In CRN’s early writings, during the first half of 2003, we made frequent use of the term ‘molecular nanotechnology’, and the abbreviation ‘MNT’. This was intended to distinguish our longer-term expectations for the field from the broader application of ‘nanotechnology’ that had become current as government funding was made available and applicants started labeling even mundane types of research as nanotechnology.
But around the middle of 2003, it became apparent to us that ‘MNT’ and ‘molecular nanotechnology’ possessed a negative connotation with many serious researchers. The terms were associated almost invariably with fantastic notions like bloodstream nanobots, true universal assemblers (“meat machines”), and theoretically ubiquitous “utility fog.” Such concepts admittedly are fascinating to consider and someday may become reality, but they seem to be further in the future than are the middle-period developments that concern CRN.
In response to the negative associations of ‘molecular nanotechnology’ and ‘MNT’ with visionary universal assemblers, we made an attempt in the latter half of 2003 to distinguish this middle period as dealing with a limited version of molecular nanotechnology, or LMNT. This was characterized as implementing just a tiny fraction of possible chemistry, aimed at achieving a limited molecular manufacturing capability based only on carbon lattice configurations—diamond, graphite, and fullerenes—known collectively as "diamondoid". We found, however, that although this is a useful and important distinction for technical writing, the meaning is too arcane and derivative for general usage.
Near the end of 2003, CRN decided to replace most usages of ‘molecular nanotechnology’ in our writing with ‘molecular manufacturing’. This was thought wise not only to avoid the baggage associated with MNT but also to more specifically identify the period when large-scale manufacturing of products at the molecular level has become possible. To be more precise and descriptive, we sometimes will use the fuller phrase ‘exponential general-purpose molecular manufacturing’. Exponential refers to the capability of the technology to reproduce its own means of manufacturing (self-copying). General-purpose suggests that the technology has application across a broad spectrum of industries and hence will affect many segments of society.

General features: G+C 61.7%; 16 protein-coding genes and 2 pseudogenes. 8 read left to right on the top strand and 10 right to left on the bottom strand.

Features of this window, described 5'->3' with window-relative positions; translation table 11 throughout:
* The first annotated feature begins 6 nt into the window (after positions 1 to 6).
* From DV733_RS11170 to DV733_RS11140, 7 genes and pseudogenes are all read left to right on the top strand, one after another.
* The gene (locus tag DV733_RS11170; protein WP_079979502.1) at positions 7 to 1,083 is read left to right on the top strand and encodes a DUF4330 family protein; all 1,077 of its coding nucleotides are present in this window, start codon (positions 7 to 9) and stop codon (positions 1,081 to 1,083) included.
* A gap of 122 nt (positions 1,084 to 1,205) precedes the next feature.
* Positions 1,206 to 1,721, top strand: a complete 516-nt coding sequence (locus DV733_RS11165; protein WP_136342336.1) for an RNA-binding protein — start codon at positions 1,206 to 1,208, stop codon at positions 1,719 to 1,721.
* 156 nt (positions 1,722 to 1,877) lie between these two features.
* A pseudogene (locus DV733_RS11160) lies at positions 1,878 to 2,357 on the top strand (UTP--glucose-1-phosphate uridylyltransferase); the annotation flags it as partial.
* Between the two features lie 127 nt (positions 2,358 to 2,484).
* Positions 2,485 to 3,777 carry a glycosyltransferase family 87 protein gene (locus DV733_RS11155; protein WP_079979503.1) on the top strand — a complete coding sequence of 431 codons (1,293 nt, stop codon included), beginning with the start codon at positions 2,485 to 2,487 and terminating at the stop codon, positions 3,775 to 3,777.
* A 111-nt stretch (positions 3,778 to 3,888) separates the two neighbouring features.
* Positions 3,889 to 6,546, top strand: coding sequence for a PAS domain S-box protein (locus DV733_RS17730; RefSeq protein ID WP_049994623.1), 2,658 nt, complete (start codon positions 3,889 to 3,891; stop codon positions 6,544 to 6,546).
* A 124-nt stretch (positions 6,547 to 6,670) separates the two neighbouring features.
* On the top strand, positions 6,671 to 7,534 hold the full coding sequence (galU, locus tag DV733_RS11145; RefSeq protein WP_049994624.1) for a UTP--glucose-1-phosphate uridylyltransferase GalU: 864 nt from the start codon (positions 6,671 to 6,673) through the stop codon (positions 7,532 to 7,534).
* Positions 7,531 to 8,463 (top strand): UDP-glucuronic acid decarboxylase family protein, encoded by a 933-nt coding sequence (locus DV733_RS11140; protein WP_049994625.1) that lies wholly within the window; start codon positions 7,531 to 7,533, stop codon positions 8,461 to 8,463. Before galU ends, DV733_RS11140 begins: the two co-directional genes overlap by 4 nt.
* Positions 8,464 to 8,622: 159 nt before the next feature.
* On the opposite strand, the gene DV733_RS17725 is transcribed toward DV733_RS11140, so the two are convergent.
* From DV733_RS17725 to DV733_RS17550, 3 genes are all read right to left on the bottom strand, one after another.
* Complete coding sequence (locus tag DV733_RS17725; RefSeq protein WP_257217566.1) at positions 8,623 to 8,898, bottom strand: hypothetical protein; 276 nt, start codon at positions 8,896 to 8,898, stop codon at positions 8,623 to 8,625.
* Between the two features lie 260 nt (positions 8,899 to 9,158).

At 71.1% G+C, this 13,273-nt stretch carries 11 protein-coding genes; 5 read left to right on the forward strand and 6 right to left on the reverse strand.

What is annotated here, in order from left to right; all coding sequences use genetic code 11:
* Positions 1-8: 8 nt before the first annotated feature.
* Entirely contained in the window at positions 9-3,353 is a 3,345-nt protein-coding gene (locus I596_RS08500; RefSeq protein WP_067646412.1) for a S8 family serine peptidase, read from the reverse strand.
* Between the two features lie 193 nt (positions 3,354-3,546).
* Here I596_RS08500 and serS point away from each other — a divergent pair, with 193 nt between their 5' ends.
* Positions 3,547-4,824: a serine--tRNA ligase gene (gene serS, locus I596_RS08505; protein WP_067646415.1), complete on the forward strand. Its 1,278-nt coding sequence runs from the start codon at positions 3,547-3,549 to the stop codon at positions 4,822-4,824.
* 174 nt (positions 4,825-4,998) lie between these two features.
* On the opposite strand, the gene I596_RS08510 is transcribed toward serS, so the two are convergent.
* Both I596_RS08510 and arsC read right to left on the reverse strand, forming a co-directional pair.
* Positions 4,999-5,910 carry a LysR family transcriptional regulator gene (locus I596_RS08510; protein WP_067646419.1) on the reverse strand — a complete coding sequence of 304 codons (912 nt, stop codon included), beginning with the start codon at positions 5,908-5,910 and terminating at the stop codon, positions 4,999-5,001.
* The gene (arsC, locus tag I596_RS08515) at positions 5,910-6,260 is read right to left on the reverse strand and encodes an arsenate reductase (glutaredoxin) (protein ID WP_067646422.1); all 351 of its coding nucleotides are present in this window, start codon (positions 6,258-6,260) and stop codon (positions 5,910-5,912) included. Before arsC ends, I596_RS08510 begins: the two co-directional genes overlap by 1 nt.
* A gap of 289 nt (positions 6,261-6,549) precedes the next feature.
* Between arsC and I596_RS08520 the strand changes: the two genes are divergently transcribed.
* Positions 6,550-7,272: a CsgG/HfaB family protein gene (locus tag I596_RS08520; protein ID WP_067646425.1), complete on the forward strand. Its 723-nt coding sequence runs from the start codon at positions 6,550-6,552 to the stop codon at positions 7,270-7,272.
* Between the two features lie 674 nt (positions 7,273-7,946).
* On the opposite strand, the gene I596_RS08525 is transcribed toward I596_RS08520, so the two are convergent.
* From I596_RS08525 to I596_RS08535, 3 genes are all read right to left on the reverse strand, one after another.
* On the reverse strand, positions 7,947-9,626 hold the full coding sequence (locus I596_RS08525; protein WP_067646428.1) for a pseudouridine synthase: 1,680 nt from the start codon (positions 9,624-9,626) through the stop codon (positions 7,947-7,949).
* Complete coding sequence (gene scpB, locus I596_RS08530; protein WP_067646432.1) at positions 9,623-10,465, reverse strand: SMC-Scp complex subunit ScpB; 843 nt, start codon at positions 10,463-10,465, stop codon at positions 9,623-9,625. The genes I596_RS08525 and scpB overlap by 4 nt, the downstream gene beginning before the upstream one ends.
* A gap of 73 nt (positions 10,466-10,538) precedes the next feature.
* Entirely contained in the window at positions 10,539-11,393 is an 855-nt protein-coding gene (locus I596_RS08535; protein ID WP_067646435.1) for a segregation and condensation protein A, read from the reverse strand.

Much of the connotative difficulty described above can be traced to the order in which Eric Drexler (who properly can be called the father of nanotechnology) introduced his concepts to the scientific community and the world at large. His first published book was Engines of Creation, in which he laid out the spectacular possibilities of this anticipated future technology, including “universal assemblers” that would “let us build almost anything that the laws of nature allow to exist.” This promised the end of hunger, fine control of nature, mastery over space, and even glimpses of human immortality. Engines was a popular success and can be credited with inspiring many nanoscale scientists, including the late Richard Smalley, to enter the field.
It wasn’t until six years later that Drexler published Nanosystems: Molecular Machinery, Manufacturing, and Computation, a far more rigorous and detailed analysis of the science and technology that would be required to turn some of these far-out concepts into near-term reality. In Nanosystems, the focus was on the early stages of nanotechnology manufacturing and the tone was more sober and scholarly. Nevertheless, the die had already been cast, and Drexler thereafter was labeled by many in the scientific establishment as a visionary dreamer, and not someone to be taken seriously.
There are numerous critics of Drexler’s ideas who only have read (or read about) Engines of Creation and never have studied Nanosystems. One wonders how things might be different today if the books had been published in the opposite order.